We are in a defensive asymmetrical war against people and organizations that do not value reason, logic or consequences. Indeed, reason, logic and consequences are an anathema to anti-hunting people and organizations. Ignorance is a virtue for it facilitates self-righteousness. Hunters tend to see defending hunting and conservation as a high-minded chess game, winnable by reasoned strategy. Consequently, hunters over-value truth and facts. We tend to see the battle through a narrow lens. This small aperture stifles a comprehensive understanding of hunting’s opponents. We tend to ignore the complexity of human nature; its narcissism and need to feel morally superior, its cowardice, its lust for easy solutions, the avoidance of pain and the pervasiveness of predatory opportunistic greed.

Our opponents operate on a more primal and effective level. They see anti-hunting in terms of power and the opportunity to advance anti-human and anti-conservation ideologies. Hunters value the research of South Africa’s Ron Thomson and are motivated by the stirring speeches of Shane Mahoney and the narratives of Craig Boddington. The anti-hunters disregard them totally.

In his Four Quartets, T. S. Eliot wrote that “Human kind cannot bear very much reality.”  Eliot is partially correct. Often human kind does not care much about reality. Reality impedes their ideological advancement. The anti-hunters grasp this fundamental truth; the hunting community does not. Our failure to grasp this point jeopardizes our ability to effectively refute the anti-hunters.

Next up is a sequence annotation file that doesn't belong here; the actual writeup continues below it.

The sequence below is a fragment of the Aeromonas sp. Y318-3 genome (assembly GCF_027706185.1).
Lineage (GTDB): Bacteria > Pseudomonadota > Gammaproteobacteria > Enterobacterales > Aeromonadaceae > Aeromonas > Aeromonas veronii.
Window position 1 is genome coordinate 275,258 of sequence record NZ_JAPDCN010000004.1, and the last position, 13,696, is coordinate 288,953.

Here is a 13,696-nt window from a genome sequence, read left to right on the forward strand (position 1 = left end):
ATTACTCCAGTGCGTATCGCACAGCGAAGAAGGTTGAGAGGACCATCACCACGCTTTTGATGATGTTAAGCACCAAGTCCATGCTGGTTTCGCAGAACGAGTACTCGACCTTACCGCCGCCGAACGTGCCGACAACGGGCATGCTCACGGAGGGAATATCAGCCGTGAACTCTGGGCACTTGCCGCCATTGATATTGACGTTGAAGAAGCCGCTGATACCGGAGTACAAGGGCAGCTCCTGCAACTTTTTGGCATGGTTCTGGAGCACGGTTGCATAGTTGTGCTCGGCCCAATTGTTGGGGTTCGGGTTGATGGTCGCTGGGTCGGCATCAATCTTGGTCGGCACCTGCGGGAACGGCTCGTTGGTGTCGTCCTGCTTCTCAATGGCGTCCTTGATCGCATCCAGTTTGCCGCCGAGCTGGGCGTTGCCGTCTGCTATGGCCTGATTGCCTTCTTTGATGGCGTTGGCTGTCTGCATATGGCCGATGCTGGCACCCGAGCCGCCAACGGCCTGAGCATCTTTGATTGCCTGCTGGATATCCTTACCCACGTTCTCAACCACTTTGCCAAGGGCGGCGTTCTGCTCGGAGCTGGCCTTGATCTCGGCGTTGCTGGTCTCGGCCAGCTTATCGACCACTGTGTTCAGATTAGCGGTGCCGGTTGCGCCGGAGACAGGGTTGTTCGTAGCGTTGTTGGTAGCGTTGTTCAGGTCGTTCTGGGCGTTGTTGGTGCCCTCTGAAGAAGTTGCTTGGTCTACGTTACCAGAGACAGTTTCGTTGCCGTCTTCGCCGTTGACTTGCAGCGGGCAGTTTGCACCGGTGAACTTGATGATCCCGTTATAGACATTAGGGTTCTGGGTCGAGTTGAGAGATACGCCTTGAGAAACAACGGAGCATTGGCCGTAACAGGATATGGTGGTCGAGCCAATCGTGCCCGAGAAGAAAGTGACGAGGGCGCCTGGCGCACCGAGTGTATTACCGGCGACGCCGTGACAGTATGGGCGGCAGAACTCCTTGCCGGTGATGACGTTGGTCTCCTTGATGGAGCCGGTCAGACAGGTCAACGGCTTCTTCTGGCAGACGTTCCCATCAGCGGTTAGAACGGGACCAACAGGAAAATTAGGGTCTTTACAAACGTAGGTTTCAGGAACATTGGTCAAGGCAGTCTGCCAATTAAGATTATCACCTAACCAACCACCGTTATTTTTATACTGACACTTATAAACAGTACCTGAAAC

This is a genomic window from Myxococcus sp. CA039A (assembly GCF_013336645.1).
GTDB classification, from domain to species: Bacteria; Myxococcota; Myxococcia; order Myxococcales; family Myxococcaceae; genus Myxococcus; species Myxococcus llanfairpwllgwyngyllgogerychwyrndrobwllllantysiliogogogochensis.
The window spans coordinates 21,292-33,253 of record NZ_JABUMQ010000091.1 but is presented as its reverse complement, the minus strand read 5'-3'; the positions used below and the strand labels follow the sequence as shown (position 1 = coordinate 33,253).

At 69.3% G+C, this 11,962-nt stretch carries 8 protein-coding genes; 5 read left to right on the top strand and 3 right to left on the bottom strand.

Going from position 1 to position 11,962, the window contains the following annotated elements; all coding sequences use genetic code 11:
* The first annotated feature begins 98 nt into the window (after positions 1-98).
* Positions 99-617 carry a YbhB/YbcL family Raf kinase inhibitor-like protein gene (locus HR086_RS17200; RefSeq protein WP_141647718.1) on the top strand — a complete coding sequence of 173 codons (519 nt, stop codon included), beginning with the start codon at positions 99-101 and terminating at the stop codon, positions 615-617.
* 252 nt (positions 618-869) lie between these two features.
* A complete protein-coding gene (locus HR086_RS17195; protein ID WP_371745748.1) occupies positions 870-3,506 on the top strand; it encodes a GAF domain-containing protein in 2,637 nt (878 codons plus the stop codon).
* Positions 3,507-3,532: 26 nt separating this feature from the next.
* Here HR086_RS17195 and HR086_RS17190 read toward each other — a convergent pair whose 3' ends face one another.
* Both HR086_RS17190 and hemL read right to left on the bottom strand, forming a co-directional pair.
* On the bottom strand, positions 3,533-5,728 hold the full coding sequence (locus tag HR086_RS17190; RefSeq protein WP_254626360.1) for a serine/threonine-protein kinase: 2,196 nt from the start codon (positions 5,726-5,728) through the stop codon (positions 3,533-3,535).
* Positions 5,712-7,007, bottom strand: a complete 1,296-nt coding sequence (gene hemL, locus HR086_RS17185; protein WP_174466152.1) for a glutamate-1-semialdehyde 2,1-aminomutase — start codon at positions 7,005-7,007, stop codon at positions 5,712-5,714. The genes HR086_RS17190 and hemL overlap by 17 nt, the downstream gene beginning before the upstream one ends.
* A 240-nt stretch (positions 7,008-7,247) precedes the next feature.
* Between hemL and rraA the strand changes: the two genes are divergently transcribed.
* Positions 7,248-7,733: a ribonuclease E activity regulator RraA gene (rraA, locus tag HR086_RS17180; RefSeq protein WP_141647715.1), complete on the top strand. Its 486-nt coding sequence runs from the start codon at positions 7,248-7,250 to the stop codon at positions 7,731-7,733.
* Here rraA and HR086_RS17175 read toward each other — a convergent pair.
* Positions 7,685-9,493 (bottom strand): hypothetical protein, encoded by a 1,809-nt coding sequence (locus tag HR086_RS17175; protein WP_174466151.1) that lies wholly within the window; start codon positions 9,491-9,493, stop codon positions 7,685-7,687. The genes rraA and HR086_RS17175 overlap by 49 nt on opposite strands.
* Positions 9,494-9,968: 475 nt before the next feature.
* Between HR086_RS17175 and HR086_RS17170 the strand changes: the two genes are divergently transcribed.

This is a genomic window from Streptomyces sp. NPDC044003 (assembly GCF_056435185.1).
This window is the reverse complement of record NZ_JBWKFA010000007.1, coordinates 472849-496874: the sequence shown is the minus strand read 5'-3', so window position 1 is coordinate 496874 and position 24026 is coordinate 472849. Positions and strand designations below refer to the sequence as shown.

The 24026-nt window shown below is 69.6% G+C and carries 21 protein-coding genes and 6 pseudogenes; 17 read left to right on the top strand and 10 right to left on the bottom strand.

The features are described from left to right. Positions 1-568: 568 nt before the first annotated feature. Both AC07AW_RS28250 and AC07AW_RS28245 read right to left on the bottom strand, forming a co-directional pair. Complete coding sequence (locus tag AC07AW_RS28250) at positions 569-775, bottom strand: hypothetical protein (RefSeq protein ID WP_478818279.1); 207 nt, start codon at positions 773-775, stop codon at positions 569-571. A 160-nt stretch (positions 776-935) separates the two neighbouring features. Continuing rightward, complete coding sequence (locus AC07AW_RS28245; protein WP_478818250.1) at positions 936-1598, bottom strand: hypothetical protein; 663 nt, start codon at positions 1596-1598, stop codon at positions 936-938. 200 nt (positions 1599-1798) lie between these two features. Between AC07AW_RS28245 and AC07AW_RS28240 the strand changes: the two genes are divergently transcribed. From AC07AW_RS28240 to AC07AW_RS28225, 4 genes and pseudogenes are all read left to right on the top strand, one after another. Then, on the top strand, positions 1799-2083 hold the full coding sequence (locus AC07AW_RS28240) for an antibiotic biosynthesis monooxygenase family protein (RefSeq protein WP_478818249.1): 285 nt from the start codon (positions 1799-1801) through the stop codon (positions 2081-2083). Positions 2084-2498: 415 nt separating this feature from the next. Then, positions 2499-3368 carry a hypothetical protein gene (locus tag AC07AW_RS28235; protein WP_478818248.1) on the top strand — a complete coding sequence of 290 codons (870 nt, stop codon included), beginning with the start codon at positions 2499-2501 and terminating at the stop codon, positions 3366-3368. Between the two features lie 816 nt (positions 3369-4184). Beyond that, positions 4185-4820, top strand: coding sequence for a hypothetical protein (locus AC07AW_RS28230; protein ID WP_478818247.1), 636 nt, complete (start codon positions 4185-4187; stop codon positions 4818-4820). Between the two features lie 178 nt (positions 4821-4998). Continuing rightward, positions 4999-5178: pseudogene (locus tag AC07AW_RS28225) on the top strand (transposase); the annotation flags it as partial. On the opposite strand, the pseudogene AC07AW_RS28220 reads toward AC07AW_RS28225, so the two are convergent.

Strategy 2: Use Social Media More Effectively

We know a picture is worth a thousand words and that a lie travels around the world before the truth gets out of bed. Social media has exposed several undesirable qualities of the hunting community: its aloofness from reality, its complacency, its inability to present a unified front and, worse, its lack of confidence. For example, powerful forces in the hunting community turned on Palmer before the facts were known.